And that's what we have. And if you get that combination, which I think all of you must feel, where you're doing something which is so clearly of importance to this country, but to human kind, and helping leave a better future for our children, making the world a place where people can raise their families, dream their dreams, live their lives in peace. If you can be apart of that and you feel that you're uniquely valuable -- you're in a real (inaudible), and you know what? That wouldn't of been done or that wouldn't have been advanced without my contribution.
That's magic. And it makes up for all the other grief associated with public service.
MR. ALLISON: So, okay. And one of the reasons when Ash looks around and finds a lot of Kennedy school faces is that if you go to the front office at the -- the secretary of
defense at the Pentagon, lo and behold, the chief of staff is over here, Eric Rosenbach. If you look at his chief assistants, half a dozen of them are Kennedy School students. Including Sasha who's here somewhere.
SEC. CARTER: Sasha Rogers.
MR. ALLISON: Where's Sasha?
SEC. CARTER: There she is.
MR. ALLISON: Sasha just graduated two -- years or three ago?
MR. ALLISON: 2011.
So we are so proud of the students have graduated from the place. And Ash is not the employer of last resort, but nonetheless he's managed to recruit a number of them.
Ash, you mentioned the trip that your -- here in Boston. So this is part of -- a counterpart to the trips you took to Silicon Valley where you're coming to the hub of the biotech revolution, synthetic biology, genomics, to try to connect tomorrow at the Broad -- and at MIT, to this community with the notion that it will be beneficial to the nation's defense.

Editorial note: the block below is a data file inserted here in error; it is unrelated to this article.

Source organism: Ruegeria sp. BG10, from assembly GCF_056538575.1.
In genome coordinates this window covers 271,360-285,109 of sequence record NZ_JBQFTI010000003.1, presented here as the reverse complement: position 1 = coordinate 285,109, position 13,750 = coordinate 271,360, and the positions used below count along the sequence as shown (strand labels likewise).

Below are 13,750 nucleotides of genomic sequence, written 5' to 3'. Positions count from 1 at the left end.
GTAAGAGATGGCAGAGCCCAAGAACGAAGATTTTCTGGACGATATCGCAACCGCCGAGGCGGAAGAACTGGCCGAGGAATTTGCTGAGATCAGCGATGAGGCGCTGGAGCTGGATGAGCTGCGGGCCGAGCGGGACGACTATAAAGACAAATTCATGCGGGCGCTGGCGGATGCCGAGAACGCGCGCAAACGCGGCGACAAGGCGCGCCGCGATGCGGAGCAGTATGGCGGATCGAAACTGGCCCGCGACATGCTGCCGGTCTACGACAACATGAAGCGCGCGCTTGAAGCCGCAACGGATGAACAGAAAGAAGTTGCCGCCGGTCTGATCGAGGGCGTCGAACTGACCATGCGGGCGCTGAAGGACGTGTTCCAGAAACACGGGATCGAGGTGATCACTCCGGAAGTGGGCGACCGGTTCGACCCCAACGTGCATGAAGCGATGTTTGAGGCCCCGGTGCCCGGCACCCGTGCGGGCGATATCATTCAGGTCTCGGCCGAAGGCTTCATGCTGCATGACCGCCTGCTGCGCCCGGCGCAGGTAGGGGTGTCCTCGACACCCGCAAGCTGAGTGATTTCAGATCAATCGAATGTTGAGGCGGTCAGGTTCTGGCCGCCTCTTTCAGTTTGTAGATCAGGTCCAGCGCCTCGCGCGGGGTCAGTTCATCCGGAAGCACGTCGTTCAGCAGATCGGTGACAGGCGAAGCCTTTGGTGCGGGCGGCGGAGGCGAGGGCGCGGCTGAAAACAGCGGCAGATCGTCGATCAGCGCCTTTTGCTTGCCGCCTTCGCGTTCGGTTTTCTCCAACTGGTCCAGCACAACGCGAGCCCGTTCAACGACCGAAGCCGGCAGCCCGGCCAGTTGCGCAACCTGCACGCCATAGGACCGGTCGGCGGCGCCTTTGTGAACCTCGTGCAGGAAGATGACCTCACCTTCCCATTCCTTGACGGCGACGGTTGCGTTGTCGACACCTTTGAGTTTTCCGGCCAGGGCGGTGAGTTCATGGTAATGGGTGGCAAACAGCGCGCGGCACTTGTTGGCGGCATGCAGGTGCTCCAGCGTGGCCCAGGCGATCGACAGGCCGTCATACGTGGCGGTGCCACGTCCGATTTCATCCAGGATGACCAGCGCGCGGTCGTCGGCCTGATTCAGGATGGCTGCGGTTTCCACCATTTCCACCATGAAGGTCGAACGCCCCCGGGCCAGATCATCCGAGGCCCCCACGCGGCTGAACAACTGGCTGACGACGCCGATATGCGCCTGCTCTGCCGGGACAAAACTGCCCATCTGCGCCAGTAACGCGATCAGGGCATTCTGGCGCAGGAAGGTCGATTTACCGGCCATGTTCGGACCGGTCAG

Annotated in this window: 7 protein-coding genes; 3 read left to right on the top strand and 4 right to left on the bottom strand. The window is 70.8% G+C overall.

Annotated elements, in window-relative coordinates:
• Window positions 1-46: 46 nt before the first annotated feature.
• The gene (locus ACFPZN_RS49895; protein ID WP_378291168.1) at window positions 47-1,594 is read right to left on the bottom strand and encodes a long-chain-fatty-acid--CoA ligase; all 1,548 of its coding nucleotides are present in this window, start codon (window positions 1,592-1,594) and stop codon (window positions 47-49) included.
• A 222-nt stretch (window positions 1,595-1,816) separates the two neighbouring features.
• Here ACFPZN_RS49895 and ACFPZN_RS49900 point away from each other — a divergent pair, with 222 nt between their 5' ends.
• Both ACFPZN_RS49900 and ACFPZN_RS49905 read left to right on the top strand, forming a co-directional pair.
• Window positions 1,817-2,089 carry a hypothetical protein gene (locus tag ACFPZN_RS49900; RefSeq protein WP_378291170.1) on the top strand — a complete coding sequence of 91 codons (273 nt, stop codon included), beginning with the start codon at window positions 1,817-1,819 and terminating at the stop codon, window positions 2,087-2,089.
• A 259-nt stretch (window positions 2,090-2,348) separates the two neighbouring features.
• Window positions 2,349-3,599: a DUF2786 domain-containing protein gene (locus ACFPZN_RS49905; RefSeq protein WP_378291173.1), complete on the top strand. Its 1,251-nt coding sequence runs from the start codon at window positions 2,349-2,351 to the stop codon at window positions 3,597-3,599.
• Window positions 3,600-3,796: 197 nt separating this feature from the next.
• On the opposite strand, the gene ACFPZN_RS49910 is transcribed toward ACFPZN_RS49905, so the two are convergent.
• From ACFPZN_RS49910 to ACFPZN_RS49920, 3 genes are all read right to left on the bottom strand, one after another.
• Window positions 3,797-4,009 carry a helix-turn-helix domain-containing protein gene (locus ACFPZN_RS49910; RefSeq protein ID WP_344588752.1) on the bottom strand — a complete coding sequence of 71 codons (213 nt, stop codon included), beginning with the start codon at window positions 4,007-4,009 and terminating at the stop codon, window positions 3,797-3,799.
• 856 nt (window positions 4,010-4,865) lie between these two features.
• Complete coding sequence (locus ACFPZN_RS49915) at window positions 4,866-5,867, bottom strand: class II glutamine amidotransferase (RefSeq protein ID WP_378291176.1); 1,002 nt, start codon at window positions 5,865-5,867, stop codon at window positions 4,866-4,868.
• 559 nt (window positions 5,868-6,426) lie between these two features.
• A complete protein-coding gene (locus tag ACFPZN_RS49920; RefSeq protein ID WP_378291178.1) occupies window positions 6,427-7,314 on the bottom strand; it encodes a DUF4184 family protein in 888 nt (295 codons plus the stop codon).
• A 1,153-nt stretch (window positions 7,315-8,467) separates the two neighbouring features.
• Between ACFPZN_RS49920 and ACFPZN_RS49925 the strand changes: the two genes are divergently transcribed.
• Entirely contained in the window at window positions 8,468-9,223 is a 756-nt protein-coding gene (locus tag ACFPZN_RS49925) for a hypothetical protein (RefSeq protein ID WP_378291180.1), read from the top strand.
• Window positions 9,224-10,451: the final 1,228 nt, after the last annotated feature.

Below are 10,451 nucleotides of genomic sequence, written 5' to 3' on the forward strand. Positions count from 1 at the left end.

So specifically, what are you looking for and how does this work?
SEC. CARTER: Well, it -- it, you know, I've -- I've gotta fight the fights of today. I spent all morning on counter-ISIL. I'm sure we'll come back to that. And we deal with all the major geopolitical situations that confront our country, but I'm always mindful of this, Graham, which is that I -- it is my privilege to command the finest fighting force the world has ever known. And there are a number of reasons for that.
One is the technology we have. Come back to that. Another one is what we stand for, which I'm proud of, and what -- and -- and for that reason, people like working with us. We have friends and allies around the world; that's unique. It's because of what we stand for.
But it is also, and importantly, because of the people. And so, I need to look to my successor, and my successor's successor, and say, what they have is fine -- it's an all volunteer force, right? We don't make anybody do this, we don't draft them either into civilian service or military service.
So, it has to be attractive to the next generation of people who see their lives differently. They don't want to live Ford Motor company lives; they want to live up-to-date lives, in which their life doesn't look like an escalator, where you get on and wait until it takes you up. You get to hop around like a jungle gym, and get up by getting around. They want to live that kind of life.